Knowing smiles crossed the faces of South Carolina basketball players Lakeem Jackson, Eric Smith and RJ Slawson when asked this week about the famed intensity of new coach Frank Martin.
But all of them chose the diplomatic response when discussing the ways they have seen Martin’s fiery demeanor on display before the start of Friday’s first official team practice.
“He’s a very passionate coach, he loves to win,” said Jackson, a senior forward. “So when he yells at us or any of the younger guys, we tell them to take it to heart, just listen to him and learn from your mistakes.”
Smith, a junior point guard, seconds that emotion.
“We’ve seen it throughout the preseason,” he said. “I think everybody can handle it. It just keeps us going hard.”
Martin brought his fervent style to Columbia from Kansas State, where he kept the Wildcats going hard enough to reach four NCAA tournaments and make one NIT appearance in five seasons as coach.
Postseason play looks like less of a reality for the Gamecocks in the first season under Martin, who inherits a program that slipped to a 10-21 mark — 2-14 in the SEC — in Darrin Horn’s fourth and final season.
Without last season’s top scorer, Malik Cooke, who graduated, and top rebounder Damontre Harris, who transferred to Florida, Martin is searching for the right combination of players. The 13-man roster features nine returnees, although guard Bruce Ellington must first finish football season, and four newcomers — three freshmen and a senior transfer from Southern Miss, guard LaShay Page.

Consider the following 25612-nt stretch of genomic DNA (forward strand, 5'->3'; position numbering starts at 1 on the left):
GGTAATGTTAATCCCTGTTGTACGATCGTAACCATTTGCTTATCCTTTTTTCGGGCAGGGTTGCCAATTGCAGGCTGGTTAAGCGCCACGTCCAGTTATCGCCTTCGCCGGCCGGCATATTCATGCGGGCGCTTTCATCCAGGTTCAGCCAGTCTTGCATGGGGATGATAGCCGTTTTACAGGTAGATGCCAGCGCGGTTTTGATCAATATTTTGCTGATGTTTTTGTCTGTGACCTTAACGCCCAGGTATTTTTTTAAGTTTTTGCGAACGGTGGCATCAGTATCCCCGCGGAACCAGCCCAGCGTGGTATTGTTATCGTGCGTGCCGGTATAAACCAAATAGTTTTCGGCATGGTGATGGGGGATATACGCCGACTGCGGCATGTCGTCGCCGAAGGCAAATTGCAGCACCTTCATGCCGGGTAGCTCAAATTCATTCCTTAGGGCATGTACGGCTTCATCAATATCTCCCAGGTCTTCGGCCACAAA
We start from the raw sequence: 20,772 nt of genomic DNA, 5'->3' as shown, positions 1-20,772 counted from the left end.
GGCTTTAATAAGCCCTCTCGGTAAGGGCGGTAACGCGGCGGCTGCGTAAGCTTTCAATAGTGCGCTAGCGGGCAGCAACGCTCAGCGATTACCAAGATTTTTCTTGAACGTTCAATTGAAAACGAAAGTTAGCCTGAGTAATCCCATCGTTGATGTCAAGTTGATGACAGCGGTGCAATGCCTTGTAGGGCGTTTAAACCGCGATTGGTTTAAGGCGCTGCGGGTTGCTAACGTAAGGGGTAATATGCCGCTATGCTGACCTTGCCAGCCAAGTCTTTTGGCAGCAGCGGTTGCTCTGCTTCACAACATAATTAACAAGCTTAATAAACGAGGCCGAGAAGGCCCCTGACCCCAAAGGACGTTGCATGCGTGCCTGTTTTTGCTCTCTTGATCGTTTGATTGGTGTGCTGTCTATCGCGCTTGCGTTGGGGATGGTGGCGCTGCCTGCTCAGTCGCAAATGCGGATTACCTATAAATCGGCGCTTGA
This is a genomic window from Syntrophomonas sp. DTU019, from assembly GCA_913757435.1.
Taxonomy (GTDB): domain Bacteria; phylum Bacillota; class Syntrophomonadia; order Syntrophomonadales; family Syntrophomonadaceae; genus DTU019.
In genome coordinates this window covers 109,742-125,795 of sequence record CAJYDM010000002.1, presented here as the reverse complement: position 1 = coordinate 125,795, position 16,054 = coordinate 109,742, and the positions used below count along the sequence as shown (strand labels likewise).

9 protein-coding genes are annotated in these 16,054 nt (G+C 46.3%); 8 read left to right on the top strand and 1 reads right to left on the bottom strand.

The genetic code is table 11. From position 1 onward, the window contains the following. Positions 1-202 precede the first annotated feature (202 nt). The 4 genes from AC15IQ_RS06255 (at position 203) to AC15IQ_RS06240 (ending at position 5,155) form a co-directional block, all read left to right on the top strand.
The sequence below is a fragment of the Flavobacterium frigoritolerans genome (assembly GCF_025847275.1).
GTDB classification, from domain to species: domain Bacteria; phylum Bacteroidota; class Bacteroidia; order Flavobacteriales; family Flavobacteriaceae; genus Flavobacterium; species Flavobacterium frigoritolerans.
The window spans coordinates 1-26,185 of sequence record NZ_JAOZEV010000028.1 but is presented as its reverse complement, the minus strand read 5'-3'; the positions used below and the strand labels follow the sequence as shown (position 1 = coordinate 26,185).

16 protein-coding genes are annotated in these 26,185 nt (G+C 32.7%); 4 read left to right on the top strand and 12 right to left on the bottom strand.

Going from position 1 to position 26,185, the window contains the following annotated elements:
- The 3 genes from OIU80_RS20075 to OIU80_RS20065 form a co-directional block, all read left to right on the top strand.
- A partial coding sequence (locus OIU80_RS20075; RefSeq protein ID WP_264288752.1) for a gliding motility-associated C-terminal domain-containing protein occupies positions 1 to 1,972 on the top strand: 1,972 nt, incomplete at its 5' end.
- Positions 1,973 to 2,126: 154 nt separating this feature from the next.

Martin states the competition for playing time is wide open because nobody enters with an edge due to the new staff.
“They’re all going through a freshman period, meaning they’re all learning a new way of playing,” Martin said. “They’re learning our culture, our style, what buttons they’ve got to make sure they press every day to make things work for the way we do them.”
Martin, who has a career record of 117-54, knows his players must get stronger. They must play defense. They must give maximum effort. And they must find a way to translate drill work into game performance by the time the regular season begins Nov. 11 against Milwaukee at the Colonial Life Arena.
“The quicker they learn and become more consistent, and the better job we do to coach them and teach them, will determine how we progress as a team,” Martin said.
He’s also counting on Jackson and Page to take charge of the team and set an example in their final season of college basketball.
“Whenever this season is over, there’s not another day so don’t cheat yourself by not taking advantage of every day,” Martin said. “And I tell other players how important it is they do their part out of respect to their two senior teammates.”
Martin will be telling his team plenty of things – in his own inimitable style – as the season moves forward. The players stand ready to embrace their excitable new coach.
“Coach Martin wants the best out of us so we don’t ever take it to heart,” said Slawson, a junior forward. “He’s just trying to push us to be our best.”